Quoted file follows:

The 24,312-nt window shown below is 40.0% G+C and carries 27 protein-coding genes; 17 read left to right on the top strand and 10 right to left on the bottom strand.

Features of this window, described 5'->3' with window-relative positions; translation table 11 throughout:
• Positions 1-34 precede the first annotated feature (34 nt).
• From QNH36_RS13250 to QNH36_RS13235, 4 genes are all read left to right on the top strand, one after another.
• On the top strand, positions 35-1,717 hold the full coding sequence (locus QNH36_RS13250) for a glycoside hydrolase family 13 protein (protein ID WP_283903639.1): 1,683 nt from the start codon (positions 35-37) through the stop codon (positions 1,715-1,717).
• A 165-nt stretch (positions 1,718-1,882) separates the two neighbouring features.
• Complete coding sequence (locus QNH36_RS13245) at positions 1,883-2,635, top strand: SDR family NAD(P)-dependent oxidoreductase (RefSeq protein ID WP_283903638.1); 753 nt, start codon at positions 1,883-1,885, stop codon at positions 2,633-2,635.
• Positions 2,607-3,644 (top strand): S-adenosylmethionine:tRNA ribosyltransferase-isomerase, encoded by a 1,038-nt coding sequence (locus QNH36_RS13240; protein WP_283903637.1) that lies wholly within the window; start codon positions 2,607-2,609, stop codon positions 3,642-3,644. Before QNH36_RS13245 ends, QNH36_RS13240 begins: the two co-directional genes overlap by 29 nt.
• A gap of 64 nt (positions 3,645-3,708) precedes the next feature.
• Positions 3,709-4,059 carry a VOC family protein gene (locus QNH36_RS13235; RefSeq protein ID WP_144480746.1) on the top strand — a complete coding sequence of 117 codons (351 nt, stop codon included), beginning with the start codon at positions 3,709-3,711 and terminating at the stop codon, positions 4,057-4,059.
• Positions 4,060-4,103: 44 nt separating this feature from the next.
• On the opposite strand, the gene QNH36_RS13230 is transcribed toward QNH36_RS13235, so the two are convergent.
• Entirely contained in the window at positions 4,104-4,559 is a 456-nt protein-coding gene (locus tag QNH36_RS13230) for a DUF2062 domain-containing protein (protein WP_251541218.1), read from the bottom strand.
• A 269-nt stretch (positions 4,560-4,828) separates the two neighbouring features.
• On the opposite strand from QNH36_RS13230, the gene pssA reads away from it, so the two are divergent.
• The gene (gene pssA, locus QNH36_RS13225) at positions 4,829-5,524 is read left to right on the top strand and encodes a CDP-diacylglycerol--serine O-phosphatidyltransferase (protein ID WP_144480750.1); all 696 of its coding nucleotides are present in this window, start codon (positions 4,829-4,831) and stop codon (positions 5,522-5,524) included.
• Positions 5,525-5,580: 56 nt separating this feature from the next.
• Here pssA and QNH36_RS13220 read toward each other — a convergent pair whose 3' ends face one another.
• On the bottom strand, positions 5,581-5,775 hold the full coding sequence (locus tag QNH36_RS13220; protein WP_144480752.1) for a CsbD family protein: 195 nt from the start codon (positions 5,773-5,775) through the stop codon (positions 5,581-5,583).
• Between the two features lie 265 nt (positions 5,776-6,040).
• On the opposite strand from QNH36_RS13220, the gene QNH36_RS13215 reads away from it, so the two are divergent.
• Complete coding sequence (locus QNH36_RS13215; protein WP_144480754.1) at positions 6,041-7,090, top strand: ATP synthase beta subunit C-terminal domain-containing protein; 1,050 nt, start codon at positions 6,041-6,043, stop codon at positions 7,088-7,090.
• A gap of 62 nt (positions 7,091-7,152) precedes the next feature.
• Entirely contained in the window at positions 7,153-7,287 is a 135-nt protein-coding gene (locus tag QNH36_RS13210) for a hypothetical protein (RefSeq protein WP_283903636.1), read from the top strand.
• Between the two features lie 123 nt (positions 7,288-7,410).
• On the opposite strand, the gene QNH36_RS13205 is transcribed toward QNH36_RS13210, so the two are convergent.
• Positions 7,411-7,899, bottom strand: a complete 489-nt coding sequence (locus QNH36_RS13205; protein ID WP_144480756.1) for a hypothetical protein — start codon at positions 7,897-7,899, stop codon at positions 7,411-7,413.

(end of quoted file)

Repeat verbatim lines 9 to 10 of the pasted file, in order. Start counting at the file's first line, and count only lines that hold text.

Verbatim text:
• A gap of 64 nt (positions 3,645-3,708) precedes the next feature.
• Positions 3,709-4,059 carry a VOC family protein gene (locus QNH36_RS13235; RefSeq protein ID WP_144480746.1) on the top strand — a complete coding sequence of 117 codons (351 nt, stop codon included), beginning with the start codon at positions 3,709-3,711 and terminating at the stop codon, positions 4,057-4,059.